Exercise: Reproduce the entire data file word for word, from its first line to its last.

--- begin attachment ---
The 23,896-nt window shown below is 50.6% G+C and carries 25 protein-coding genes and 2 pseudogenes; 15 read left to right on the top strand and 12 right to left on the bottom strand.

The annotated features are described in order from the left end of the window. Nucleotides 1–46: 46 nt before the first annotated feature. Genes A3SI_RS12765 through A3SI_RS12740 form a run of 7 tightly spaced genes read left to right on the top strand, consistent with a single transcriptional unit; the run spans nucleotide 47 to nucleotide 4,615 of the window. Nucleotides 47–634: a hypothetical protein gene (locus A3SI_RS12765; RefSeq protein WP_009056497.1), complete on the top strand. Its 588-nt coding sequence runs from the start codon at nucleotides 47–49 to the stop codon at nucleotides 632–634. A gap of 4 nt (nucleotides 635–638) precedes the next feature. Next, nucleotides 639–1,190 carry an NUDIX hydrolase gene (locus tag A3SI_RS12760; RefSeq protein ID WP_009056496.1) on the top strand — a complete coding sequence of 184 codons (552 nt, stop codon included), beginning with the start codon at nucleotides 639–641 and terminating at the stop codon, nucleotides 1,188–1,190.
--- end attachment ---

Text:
The 23,896-nt window shown below is 50.6% G+C and carries 25 protein-coding genes and 2 pseudogenes; 15 read left to right on the top strand and 12 right to left on the bottom strand.

The annotated features are described in order from the left end of the window. Nucleotides 1–46: 46 nt before the first annotated feature. Genes A3SI_RS12765 through A3SI_RS12740 form a run of 7 tightly spaced genes read left to right on the top strand, consistent with a single transcriptional unit; the run spans nucleotide 47 to nucleotide 4,615 of the window. Nucleotides 47–634: a hypothetical protein gene (locus A3SI_RS12765; RefSeq protein WP_009056497.1), complete on the top strand. Its 588-nt coding sequence runs from the start codon at nucleotides 47–49 to the stop codon at nucleotides 632–634. A gap of 4 nt (nucleotides 635–638) precedes the next feature. Next, nucleotides 639–1,190 carry an NUDIX hydrolase gene (locus tag A3SI_RS12760; RefSeq protein ID WP_009056496.1) on the top strand — a complete coding sequence of 184 codons (552 nt, stop codon included), beginning with the start codon at nucleotides 639–641 and terminating at the stop codon, nucleotides 1,188–1,190.